An EDUCATIONAL U-TURN: Review of the 2018 Istanbul Design Biennial
One of the most impactful models of design education of the last 100 years has been that of the Bauhaus, founded in 1919 in Weimar, Germany, by Walter Gropius. In an attempt to reconcile fine art with its estranged “applied” cousin, the state-run school of the Bauhaus posited a total utilitarian approach to all creative learning by prioritizing manual craftsmanship above everything else. Its mantra “the workshop will absorb the school” has haunted design pedagogies around the world ever since, pursuing a kind of functional pragmatism as well as a product-based solutionism that emphasizes productivity, innovation, and an output that is always “useful” — which in a capitalist economy has come to mean sellable. At the cusp of Bauhaus’ centenary, and in a radically transformed economic, social, and material world, would it not be time to propose a new paradigm for design education, one that focuses less on making solutions that will become the problems for the designers of tomorrow? So posits the fourth edition of the Istanbul Design Biennial, curated by the Belgian design curator, thinker, and educator Jan Boelen, with co-curators Nadine Botha and Vera Sacchetti. Under the title A School of Schools, the biennial imagines a range of new kinds of design learning, or learning as design, that transcends normative spaces of education, to ask how design itself can serve as a practice of knowledge-production. Through 120 included projects from designers, artists, architects, and educators, and divided into six sub-schools, the ambitious exhibition raises quite a few ambitious models (as well as quite a few unresolved political conundrums), about the purpose, value, and future of design education.
As the Head of the MA Social Design in Eindhoven (and through his work at Atelier LUMA in Arles and Z33 in Hasselt), Boelen is known and respected for his ongoing development of “Social Design,” a contemporary sub-discipline of design pedagogy that, by drawing on the utopian spirit of 1960s radicalism, produces new, often speculative proposals on how to design for a “better life,” beginning with the relational, social space of the classroom. Very European, if not specifically Dutch in its tradition, this particular brand of design often involves project-based learning strategies, institutional collaboration, research, data analysis, and critical problem-solving, with a belief and enthusiasm in the viability of the systems that it at the same time aims to critique or change.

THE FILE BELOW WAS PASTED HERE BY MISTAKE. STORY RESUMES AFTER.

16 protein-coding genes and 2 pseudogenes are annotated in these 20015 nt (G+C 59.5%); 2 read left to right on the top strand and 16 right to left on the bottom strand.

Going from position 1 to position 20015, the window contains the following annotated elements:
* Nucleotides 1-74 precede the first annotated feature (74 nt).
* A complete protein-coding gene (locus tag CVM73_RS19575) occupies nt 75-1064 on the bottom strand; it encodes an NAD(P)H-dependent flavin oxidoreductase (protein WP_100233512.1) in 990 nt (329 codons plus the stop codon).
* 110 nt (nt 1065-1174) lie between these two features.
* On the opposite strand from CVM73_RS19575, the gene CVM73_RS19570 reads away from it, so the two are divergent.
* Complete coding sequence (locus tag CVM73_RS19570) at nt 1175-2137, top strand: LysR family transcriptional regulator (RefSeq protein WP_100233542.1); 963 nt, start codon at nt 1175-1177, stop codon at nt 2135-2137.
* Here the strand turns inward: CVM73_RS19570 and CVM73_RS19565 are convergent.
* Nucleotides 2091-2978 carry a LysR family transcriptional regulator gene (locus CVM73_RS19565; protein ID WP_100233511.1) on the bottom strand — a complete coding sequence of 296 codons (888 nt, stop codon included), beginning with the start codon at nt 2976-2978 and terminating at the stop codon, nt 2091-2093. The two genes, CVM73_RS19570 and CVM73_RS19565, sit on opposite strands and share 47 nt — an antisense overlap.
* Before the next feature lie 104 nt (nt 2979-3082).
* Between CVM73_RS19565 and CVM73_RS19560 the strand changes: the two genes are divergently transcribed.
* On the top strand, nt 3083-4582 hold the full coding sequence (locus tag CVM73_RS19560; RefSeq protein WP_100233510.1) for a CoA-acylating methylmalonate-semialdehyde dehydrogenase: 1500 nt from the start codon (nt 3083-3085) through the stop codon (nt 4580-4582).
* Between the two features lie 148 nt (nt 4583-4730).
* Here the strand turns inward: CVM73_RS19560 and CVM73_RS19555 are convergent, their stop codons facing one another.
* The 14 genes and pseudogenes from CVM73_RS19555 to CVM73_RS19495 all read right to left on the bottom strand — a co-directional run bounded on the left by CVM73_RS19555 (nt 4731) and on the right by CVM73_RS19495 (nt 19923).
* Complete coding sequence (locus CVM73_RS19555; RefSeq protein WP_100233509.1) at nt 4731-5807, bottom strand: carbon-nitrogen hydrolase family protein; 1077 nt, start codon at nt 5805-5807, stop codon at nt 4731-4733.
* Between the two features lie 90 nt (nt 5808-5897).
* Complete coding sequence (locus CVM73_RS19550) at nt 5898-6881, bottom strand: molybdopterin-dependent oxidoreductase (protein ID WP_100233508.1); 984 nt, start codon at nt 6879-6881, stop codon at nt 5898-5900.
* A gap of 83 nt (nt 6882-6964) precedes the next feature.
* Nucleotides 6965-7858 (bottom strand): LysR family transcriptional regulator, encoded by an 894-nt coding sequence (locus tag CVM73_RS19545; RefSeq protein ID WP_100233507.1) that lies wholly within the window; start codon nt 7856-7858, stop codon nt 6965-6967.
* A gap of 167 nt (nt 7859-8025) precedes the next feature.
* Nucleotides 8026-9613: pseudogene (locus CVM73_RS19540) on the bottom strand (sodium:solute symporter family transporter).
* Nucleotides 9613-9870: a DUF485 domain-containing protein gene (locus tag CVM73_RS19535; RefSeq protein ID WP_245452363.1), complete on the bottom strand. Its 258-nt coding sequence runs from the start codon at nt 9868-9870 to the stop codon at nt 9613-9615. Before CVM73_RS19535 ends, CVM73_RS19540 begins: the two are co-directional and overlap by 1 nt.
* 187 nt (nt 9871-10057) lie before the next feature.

Re-casting a large-scale exhibition into a pedagogical space of learning directly evokes the so-called “educational turn” in art of the late 1990s, which first introduced pedagogical methods in/as curatorial/artistic practice and prioritized it over the presentation of object-based artworks. Imagining the Istanbul Biennial’s six venues as separate “schools” (Unmaking School, Scales School, Earth School, Digestion School, Current School, Times School), the exhibition spaces as classrooms, and the city’s streets as school corridors, the biennial effectively proposed a non-hierarchal and expanded learning space accessible to all, also in decentralizing the curating by inviting other people and groups to curate parts of the exhibition.
Of the actual, if abstracted, schools featured was artist Navine Khan-Dossos’s A School of Earthquake (2018), a series of workshops held in Istanbul and Athens that set out to recall the 1999 earthquakes in Turkey and Greece, a rare moment of cross-border collaboration and support between the two feuding nations. The project used a natural disaster as a potential bonding device and as a pedagogical space fostering cross-cultural understanding and exchange. Similarly, Stitching Worlds (2014–18), an operation associated with the University of Applied Arts Vienna, unfolded as a four-year research project studying the connection between present-day computer technologies and traditional textile manufacturing, a largely ignored sphere of production that is historically female. In terms of “actual” schools, the New York-based School for Poetic Computation presented a screen-based display that made the self-organized institute’s funding structure completely available to all online, while the global and nomadic knowledge exchange Transitional School by Aformal Academy took the opportunity to produce a formal micro-retrospective of their prolific activities in Saigon, Doha, Bangkok, and Istanbul. In The Life of Things (2018), product designer Chris Kabel worked with design magazine MacGuffin to present a course to undergraduate design students in Switzerland, with students modeling their approach to the way in which MacGuffin themes its issues. These diverse projects engaged pedagogical models and asserted the biennial context as one of learning by focusing on process and peer-to-peer exchange “for its own sake.”
Of the six sub-schools that divided the exhibition across Istanbul, most efficient was Earth School, housed at the non-profit space Arter, focusing on our contemporary troubled relationship to nature and the planet. Responding to the overall “learning” framework, the collective Sulsolsal (Guido Giglio and Hannes Bernard) presented Staying Alive, a material, social and political study of disaster and crisis management, increasingly a practice among governments, groups, and individuals alike. The presentation presented speculative design projects alongside “survival merchandise” sourced from eBay and Amazon such as tech-aestheticized food kits and “nootropics” — powder and pill-based supplements that improve cognition, popularized in recent years by Silicon Valley software engineers. The project used humor and critical precision to show that the study of and the learning from design isn’t necessarily delineated to critical solution-driven projects, but should also include the study of “designed” commodities.